I’ve dealt with some sexual harassment over the years, like lewd jokes and comments directed at me, but these incidents were rare. I’ve also been told literally that I didn’t belong, and faced hostility from men who didn’t want me on their boat because I was a woman, but I knew so deeply that I did belong that none of these comments ever really made their mark….”
On bad days I tell myself “this is what you want, this is what you love to do”, and no one can discourage me. It’s difficult to fight that negativity every day, and I know many women at sea who have to do that, but if we can support each other, maybe someday it will be easier to just be ourselves and do our job! And with more women coming into the industry and feeling welcome, the tide is bound to turn in our favor….”
I think that what really needs to change is the way we raise women around the world. From a young age, girls are taught not to do things that may make them less attractive to men. Don’t be aggressive, don’t be ambitious, and don’t go for what you want, because that is perceived as threatening. Don’t fix things, don’t get dirty, don’t drive boats or go on adventures because those things are reserved for men. Boys are told they can do anything, they can be doctors or firefighters, they can go to sea, to the moon, anywhere they want. Girls are taught to find the perfect man and pick out the perfect wedding dress, put on makeup and do their nails. There’s nothing wrong with any of those things, but they can also go to sea while being as feminine and womanly as they want – and they should be encouraged to do so…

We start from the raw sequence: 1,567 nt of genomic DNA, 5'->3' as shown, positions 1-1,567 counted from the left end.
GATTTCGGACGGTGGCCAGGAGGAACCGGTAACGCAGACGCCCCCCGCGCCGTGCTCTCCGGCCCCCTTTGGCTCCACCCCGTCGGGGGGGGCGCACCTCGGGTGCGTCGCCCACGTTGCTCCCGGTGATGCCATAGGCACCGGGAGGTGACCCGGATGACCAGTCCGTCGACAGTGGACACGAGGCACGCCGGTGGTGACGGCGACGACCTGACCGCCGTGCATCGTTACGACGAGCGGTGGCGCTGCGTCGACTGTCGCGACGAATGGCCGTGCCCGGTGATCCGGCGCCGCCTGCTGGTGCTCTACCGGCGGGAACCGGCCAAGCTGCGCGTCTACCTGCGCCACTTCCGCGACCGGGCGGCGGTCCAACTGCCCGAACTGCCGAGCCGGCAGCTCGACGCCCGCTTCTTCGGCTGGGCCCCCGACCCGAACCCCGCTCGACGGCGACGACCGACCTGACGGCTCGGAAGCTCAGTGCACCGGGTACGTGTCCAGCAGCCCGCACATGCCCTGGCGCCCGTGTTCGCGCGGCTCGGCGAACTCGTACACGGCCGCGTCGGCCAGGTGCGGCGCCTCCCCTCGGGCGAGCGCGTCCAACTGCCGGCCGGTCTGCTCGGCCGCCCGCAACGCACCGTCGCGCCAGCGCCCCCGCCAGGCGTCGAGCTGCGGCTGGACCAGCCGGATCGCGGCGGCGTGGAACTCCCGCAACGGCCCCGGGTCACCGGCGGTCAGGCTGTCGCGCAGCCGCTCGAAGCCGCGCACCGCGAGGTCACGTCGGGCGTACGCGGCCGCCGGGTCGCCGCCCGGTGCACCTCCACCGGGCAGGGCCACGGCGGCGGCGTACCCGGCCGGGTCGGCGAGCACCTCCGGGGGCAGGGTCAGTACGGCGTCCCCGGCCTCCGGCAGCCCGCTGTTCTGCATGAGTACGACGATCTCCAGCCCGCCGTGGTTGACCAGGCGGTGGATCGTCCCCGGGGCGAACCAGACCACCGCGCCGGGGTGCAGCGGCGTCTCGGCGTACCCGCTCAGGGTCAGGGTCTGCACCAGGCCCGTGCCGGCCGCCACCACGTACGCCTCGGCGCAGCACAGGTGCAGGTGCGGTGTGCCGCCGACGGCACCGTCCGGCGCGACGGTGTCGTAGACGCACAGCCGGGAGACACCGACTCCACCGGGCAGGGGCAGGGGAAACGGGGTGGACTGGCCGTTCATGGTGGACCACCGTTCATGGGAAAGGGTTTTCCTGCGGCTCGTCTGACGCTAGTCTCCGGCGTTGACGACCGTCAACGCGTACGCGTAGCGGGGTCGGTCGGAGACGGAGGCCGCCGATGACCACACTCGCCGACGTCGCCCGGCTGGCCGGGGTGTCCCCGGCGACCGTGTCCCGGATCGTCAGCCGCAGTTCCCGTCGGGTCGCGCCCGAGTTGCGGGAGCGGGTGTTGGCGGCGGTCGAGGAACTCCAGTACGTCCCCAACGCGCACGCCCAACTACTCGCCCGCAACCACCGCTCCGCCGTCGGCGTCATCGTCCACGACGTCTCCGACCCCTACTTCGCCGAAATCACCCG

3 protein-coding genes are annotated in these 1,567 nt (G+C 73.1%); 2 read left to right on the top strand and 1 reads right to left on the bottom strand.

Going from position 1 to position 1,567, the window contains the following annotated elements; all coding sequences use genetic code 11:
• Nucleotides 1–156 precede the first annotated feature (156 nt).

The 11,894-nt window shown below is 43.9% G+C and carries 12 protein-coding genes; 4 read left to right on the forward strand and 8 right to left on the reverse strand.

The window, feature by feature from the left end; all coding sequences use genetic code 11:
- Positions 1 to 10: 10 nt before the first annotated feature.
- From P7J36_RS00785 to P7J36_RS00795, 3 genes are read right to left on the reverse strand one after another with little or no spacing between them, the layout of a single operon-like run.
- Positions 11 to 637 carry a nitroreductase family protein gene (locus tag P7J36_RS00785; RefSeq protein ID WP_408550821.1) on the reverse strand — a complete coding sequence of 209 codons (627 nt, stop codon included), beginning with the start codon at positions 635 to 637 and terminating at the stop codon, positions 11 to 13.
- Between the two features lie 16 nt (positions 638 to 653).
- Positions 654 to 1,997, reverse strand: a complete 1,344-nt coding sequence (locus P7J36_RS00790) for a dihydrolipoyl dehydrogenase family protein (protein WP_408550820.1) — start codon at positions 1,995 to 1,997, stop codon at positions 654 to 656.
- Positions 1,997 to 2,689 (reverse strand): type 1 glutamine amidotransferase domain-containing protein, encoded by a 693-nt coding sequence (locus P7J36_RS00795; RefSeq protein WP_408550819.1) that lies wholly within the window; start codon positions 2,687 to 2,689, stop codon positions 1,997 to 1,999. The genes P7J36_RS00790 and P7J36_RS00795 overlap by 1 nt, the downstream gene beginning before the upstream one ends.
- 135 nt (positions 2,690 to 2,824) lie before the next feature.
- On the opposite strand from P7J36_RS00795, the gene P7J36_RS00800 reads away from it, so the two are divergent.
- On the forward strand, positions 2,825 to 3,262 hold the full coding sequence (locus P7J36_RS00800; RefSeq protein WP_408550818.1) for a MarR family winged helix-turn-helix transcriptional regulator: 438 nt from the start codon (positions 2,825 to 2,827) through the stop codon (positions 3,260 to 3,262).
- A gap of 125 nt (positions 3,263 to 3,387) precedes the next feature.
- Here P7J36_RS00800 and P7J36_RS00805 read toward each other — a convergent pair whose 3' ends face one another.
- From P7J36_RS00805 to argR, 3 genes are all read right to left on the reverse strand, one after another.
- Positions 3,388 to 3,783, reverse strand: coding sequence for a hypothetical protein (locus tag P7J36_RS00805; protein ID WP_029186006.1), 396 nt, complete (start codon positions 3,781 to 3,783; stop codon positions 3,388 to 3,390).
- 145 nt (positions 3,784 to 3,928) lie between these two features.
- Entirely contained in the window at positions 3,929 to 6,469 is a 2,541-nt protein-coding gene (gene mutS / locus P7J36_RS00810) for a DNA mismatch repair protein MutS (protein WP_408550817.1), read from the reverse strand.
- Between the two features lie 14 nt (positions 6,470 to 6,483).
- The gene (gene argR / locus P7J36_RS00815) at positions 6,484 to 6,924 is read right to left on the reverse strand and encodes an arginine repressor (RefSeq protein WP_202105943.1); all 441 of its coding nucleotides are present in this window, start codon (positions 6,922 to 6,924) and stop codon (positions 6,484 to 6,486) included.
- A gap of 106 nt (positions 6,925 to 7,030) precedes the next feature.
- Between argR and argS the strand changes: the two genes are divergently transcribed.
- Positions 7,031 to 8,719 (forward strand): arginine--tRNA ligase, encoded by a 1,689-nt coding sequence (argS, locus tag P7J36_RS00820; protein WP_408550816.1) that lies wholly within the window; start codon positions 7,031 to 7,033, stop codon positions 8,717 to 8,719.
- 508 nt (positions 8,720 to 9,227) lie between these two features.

This is my seventh year of sailing on tugboats. I’ve worked for a few different companies towing cargo barges, from the Caribbean and the U.S. East Coast, to all over Alaska and as far north as the Chukchi Sea. Now I am finally where I want to be: in my homeport of San Francisco Bay, working on a ship assist tugboat…. I’ve always been in the deck/navigation department, but tugs are a small world, so I’ve done some work in the engine room too, but I’m not a licensed engineer. I hold a 1600-ton masters license and I’ve worked as a mate for several years, but I am currently a deck hand – I had to start from the bottom to get this job as the job market here is competitive!
I am from the San Francisco Bay Area, California, USA. I’ve been living in Seattle for quite a few years but sometimes I feel like I don’t have a permanent home, because I’ve always traveled a lot for work.
I am trying to do my part to encourage women to tell their stories and inspire other women to follow their dreams at @seasistersorg and I’m so excited to find women around the world who are doing the same thing! Let’s all encourage each other… Thank you Against the Tide for letting me be part of your conversation!
Elizabeth Simenstad – USA.